I didn’t really want to go to this alumni evening
“Donna, just remember, if you choose to go to Ryerson, that’s your decision. But no matter how far you go, or how well you do, you’ll never be as good as the university graduate!”
With those words, my Grade 13 guidance counsellor sent me on my way.
It didn’t matter that I’d written letters to the top 15 daily newspapers across the country, asking where their best journalism grads came from. It didn’t matter that 13 of them wrote me back. It didn’t matter that 11 of them said ‘Ryerson’.
Fast forward 44 years from graduation. When I first got the e-mail invitation to gather with Ryerson grads in Barrie, I was enthused. Do you know there are 2,800 Ryerson grads in the Barrie area?
After all, I spent years immersing myself in journalism at Ryerson and it supported me in the important direction I wanted to go. And then a longtime friend and I discovered we were both Ryerson grads and we decided to go together.
But last Thursday was a snowy, stormy night and I’d had a long day and I really just wanted to curl up at home. But she was picking me up and it was a commitment and ... ever have those times in your life?
Am I ever glad I went!
I attended Ryerson in the late 1960s. I came out of a high school system that had three directions: trades, office administration, university. Ryerson had mysterious status in the late ’60s, except for those of us seeking higher learning with a practical bent. If you were that type of person, being at Ryerson was absolute heaven!
And meeting people I’ve known forever in Barrie and finding they too are Rye grads — people like Neil Fox and Ron Henderson who predated me at Rye, well, it was turning into a nice night. We got into an interesting discussion about what we paid for tuition. The young woman who graduated in 2009 paid $6,700. I paid $364, and the folks in the 1980s... well, you get the picture.
But the tremendous excitement of the evening occurred when Adam Kahan, vice- president of university advancement, took us with PowerPoint through our old Ryerson neighbourhoods and showed us what our school had become.
The old Yonge Street A&A Record store and Sam the Record Man are now amalgamated properties and the dynamic site of new Student Learning Centre, all linked up to the university’s library.
The former O’Keefe Brewery Head Office, which housed the journalism department in the ’60s, is now the G. Raymond Chang School of Continuous Learning.
The front part of the building that has sentimental value for so many is cleverly incorporated into the new structure.
And I think many people know what’s become of Maple Leaf Gardens... a perfect combination of business, sports, education and convention accommodation. When there’s not a hockey game occurring the same bleachers can house a political convention and be making money for the school!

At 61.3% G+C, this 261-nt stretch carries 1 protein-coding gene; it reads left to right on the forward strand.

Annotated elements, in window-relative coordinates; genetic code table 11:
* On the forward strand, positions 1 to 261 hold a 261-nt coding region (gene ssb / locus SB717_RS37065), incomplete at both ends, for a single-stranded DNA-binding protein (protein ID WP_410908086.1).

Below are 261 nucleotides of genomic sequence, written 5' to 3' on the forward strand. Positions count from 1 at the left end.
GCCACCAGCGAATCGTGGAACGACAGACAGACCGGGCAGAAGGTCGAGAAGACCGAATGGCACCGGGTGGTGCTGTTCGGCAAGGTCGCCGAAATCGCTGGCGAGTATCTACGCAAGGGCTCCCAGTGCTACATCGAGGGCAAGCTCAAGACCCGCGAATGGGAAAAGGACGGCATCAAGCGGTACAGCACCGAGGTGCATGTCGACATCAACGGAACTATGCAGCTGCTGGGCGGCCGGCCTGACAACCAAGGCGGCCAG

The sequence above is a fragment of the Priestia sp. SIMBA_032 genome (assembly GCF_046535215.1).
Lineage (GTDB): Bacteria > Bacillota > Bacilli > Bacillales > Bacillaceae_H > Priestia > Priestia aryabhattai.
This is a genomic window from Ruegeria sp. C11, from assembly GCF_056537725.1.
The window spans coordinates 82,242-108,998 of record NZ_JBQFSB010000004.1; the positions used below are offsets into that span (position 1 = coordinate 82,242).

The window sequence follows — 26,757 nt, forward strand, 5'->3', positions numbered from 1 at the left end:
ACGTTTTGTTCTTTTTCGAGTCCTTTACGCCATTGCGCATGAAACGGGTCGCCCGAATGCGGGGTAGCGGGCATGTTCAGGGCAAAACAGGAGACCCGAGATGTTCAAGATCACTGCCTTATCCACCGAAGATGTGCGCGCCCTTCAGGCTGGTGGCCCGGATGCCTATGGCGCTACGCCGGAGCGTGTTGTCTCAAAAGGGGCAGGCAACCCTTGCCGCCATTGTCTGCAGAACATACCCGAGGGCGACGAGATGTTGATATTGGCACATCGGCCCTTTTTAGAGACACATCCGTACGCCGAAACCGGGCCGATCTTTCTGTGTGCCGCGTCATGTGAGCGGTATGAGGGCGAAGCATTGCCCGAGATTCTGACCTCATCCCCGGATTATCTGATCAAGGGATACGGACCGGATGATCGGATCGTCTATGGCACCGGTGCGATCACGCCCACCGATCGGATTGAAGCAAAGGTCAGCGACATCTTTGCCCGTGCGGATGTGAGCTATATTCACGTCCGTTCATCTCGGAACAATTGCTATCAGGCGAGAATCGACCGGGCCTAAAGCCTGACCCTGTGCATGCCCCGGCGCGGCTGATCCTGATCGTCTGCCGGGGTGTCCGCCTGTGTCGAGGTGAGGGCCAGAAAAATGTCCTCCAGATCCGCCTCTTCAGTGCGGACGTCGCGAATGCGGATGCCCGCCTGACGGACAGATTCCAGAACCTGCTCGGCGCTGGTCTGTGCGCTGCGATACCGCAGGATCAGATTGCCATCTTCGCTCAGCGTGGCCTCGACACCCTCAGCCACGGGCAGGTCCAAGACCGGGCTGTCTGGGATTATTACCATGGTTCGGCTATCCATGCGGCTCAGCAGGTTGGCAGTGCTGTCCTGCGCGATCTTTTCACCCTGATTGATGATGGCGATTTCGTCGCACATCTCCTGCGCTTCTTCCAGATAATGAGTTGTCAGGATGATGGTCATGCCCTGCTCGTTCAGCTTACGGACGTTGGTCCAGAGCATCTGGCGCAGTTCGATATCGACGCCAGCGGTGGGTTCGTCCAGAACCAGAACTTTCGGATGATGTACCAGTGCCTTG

What makes this so exciting is it’s happened because Ryerson has intrigued and attracted the business community. Business has muscled its creativity and drilled deep into its pockets, while Ryerson was busy attracting appropriate government funding to shape these initiatives.
For each of these initiatives, renowned architects have showcased their talent and resources to blend today with this wonderful educational history of the 1950s to make it happen.
Perhaps the most dynamic (and yet, true to Ryerson’s core) advancement shared was the 2010 launch of Digital Media Zone two years ago.
This lab learning environment is attracting bright, innovative students and it’s challenging education like never before.
Students are designing and developing, full R&D activity, at Digital Media Zone.
Their ideas are achieving funding reality and they’re leaving school with invented and produced products, a viable business plan, funding and development and a business intact.
In many education environments, the professor would be whining about how XX missed class again, how XX’s assignment was never submitted.
At DMZ/ Ryerson, students are invested in themselves and education is pacing their needs instead of dictating it to them.
It’s a healthy dose of business/ education/ angel investment that’s making it happen (www.ryerson.ca).
This element of my Alma Mater is definitely cutting-edge, an incubation program that attracts students who are entrepreneurial, innovative, driven, focused and can actually build their futures. Wow!
Now, if I could, I’d like to go back to my guidance teacher, cock my head to one side, and say gently, “there are other ways, not better, not worse... just different!”
Welcome to different!
Donna Douglas is a Barrie writer. You can catch her online at www.donnadouglas.com.